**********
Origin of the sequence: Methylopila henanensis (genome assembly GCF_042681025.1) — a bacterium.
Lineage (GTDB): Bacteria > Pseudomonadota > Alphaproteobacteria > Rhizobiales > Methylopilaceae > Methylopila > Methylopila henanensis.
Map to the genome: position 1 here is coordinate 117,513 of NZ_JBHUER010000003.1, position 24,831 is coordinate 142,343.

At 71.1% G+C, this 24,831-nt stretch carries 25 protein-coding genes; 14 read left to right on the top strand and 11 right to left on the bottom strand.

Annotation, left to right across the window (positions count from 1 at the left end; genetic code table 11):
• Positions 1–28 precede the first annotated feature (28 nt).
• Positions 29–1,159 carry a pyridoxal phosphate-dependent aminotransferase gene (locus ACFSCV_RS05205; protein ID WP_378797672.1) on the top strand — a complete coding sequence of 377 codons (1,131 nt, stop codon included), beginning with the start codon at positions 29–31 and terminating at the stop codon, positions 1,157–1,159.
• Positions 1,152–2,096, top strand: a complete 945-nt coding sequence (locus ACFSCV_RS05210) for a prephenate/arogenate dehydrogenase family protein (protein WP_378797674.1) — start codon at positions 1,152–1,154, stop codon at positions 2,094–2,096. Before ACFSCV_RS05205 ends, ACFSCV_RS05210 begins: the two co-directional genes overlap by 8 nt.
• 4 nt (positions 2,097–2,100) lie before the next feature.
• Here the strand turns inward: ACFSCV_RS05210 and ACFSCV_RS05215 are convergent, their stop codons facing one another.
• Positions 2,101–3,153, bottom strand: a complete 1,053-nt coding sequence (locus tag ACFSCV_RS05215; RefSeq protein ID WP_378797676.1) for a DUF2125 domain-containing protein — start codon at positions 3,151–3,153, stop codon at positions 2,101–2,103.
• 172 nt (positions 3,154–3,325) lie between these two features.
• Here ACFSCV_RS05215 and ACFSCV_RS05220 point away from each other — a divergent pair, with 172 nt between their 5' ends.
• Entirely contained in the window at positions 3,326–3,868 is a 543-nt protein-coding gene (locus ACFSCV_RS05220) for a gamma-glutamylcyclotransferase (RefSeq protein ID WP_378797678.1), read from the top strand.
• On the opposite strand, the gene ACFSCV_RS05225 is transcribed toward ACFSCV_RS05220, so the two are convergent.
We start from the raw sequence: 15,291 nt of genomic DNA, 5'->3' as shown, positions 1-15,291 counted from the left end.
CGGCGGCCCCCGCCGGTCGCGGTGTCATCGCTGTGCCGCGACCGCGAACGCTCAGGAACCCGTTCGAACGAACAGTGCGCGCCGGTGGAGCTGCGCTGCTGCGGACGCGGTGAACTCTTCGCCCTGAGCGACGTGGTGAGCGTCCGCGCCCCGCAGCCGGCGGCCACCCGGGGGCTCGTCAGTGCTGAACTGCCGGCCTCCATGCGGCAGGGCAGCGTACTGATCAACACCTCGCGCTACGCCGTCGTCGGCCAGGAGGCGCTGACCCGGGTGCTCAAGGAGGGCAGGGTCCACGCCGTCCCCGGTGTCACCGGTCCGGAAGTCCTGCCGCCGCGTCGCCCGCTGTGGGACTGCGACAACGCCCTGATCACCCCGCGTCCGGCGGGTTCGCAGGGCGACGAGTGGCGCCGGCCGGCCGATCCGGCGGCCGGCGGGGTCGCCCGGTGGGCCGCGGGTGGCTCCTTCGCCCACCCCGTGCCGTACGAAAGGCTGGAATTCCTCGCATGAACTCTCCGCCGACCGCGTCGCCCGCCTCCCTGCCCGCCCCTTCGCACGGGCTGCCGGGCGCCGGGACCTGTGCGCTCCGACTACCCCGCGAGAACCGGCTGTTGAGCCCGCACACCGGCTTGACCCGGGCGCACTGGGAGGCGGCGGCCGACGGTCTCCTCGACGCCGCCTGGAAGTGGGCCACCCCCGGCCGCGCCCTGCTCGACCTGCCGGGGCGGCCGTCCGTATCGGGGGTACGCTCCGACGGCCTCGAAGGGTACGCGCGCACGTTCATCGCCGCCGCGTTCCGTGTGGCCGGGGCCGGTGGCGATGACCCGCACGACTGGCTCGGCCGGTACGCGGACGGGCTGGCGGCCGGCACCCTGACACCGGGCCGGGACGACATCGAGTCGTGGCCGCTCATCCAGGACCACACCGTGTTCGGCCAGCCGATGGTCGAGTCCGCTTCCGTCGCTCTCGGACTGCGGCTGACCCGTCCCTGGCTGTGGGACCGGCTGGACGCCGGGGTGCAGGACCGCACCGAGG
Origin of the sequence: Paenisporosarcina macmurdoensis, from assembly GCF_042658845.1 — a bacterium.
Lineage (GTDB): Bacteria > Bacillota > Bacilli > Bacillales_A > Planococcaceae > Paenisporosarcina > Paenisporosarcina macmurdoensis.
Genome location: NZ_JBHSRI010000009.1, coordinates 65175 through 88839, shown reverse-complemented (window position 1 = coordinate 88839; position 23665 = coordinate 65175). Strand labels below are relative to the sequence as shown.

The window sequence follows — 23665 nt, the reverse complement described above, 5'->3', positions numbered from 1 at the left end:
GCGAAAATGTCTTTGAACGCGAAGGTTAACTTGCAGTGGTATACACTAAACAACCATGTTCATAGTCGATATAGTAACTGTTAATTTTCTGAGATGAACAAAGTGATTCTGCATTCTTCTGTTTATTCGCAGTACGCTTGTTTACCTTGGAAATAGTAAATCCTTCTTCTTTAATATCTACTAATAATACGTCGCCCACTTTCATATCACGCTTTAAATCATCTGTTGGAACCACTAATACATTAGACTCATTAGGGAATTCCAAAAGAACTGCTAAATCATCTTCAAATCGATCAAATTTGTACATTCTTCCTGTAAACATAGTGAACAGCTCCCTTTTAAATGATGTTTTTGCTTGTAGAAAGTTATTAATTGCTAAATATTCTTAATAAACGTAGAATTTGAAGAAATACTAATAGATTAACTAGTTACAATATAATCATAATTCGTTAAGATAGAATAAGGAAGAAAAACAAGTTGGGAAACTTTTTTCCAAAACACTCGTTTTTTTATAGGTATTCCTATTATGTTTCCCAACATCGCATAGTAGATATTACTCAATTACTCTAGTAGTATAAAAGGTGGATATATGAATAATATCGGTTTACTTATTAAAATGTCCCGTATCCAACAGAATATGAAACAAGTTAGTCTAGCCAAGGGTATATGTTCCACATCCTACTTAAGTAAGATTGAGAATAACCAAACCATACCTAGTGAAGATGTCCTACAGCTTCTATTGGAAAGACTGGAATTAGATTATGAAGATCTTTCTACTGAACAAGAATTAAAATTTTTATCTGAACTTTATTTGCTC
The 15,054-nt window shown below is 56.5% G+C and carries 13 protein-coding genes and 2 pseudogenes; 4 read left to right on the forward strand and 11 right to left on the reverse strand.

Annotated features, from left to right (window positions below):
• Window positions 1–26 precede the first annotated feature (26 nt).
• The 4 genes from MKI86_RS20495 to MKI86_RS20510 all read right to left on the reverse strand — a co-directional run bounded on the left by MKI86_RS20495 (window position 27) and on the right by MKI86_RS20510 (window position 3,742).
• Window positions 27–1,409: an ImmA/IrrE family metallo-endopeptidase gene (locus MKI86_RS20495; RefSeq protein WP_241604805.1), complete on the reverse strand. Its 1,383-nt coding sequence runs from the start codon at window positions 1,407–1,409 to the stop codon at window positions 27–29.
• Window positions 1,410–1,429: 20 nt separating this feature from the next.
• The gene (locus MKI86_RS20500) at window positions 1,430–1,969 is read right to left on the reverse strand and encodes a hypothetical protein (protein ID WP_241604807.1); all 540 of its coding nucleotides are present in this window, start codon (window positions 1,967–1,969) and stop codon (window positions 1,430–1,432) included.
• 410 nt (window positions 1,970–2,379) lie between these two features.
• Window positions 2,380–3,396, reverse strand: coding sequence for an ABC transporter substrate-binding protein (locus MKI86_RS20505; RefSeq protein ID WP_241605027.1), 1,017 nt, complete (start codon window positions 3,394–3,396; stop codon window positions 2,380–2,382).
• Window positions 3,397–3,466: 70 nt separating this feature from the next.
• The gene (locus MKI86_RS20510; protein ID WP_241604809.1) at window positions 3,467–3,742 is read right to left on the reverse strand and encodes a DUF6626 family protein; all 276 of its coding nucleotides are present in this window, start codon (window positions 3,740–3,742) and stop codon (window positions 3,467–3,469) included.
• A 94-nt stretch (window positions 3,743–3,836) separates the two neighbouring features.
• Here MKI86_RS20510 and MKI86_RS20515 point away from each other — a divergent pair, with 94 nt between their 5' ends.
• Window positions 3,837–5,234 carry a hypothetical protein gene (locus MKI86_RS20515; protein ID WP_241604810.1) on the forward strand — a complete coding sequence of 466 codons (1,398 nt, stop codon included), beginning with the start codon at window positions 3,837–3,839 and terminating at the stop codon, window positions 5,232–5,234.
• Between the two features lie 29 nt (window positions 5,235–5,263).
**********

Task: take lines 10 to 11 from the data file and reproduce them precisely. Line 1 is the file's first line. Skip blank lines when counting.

• Here the strand turns inward: ACFSCV_RS05210 and ACFSCV_RS05215 are convergent, their stop codons facing one another.
• Positions 2,101–3,153, bottom strand: a complete 1,053-nt coding sequence (locus tag ACFSCV_RS05215; RefSeq protein ID WP_378797676.1) for a DUF2125 domain-containing protein — start codon at positions 3,151–3,153, stop codon at positions 2,101–2,103.